A time for reassessment
You will find them in the leafier, tonier suburbs of London, Frankfurt, New York, San Francisco, Chicago. Well-groomed, satisfied-looking men and women sipping cappuccinos, enjoying the afternoon sun on a working day. The new investment banking unemployed are rediscovering the pleasures of family life and ample leisure.
Of pain and worry there is little sign yet. A generation is being laid off into considerable initial comfort - generous payoffs and substantial equity in expensive houses to fall back on.
Early middle age is a good time to reassess the fraught and hectic years of endless working nights and weekends. The wealth those years brought, and the escape from them, provides a feel-good factor that persists for now. Thoughts turn to new careers in teaching, charity work or setting up that little local business.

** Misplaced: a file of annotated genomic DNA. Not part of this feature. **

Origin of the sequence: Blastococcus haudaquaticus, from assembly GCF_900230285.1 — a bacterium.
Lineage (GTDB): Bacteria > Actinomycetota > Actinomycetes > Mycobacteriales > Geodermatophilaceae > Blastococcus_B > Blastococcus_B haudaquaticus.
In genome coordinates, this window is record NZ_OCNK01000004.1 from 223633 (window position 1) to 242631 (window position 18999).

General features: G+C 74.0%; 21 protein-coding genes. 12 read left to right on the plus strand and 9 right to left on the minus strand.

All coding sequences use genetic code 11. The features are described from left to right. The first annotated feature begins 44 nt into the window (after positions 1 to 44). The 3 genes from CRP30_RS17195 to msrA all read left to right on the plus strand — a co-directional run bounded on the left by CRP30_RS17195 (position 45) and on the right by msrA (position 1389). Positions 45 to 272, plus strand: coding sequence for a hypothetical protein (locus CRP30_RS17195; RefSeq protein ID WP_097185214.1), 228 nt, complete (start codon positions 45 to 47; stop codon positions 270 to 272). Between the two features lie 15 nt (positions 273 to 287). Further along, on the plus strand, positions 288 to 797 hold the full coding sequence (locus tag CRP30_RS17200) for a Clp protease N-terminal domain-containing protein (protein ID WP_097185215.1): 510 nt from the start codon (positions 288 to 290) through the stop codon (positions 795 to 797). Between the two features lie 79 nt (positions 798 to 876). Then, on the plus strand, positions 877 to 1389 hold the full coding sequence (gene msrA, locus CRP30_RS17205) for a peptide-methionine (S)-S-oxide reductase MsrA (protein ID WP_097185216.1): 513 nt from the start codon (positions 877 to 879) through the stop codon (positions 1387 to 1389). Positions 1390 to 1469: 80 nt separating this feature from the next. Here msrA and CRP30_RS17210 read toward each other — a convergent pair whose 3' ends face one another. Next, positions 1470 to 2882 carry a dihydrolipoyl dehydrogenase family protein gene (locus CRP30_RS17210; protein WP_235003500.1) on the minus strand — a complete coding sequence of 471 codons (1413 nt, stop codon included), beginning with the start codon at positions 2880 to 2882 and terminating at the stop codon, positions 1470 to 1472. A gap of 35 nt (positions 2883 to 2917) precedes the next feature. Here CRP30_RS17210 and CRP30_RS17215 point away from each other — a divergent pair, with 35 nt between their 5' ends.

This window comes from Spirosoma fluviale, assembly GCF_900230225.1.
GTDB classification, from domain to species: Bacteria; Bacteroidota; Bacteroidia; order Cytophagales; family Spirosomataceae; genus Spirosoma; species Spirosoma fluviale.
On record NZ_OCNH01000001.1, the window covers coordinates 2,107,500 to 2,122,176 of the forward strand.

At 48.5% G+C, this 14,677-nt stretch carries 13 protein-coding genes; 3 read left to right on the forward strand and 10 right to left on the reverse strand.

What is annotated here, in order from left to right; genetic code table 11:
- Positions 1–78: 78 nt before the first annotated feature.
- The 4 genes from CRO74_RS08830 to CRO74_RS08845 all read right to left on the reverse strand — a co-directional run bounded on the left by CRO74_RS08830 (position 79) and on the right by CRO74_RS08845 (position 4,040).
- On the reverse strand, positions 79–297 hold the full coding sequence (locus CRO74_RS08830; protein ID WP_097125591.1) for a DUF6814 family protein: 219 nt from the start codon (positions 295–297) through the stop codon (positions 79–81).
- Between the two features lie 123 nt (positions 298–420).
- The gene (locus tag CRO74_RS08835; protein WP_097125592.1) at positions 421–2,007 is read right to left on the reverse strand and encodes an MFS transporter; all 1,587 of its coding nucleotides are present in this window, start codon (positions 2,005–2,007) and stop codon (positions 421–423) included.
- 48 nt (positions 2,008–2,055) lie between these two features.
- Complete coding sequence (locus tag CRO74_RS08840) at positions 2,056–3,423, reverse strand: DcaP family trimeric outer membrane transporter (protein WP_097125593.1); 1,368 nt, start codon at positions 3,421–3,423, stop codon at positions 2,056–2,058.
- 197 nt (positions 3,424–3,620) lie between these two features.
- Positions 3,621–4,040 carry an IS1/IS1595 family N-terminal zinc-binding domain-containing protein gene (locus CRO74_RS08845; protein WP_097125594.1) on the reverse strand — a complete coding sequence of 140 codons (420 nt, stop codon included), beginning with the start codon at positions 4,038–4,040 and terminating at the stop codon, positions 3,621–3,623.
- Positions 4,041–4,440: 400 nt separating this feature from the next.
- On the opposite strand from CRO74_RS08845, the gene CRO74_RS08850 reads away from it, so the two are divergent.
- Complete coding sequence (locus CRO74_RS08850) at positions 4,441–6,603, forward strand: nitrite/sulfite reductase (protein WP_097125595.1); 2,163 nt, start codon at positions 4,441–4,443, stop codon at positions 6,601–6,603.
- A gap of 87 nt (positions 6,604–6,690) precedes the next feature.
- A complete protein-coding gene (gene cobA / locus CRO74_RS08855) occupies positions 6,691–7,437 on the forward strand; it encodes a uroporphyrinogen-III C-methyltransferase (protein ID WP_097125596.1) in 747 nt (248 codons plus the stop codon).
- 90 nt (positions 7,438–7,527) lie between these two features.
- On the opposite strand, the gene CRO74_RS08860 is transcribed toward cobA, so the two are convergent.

When the destruction of wealth in the equity markets finally feeds through to housing, things may look a little darker.
Governments in the developed world seem to be gripped by a similar mood: the boom years may be over but the feeling of abundance lingers and the temptation is to spend easily, in the expectation that it can't be too much longer before the next boom begins.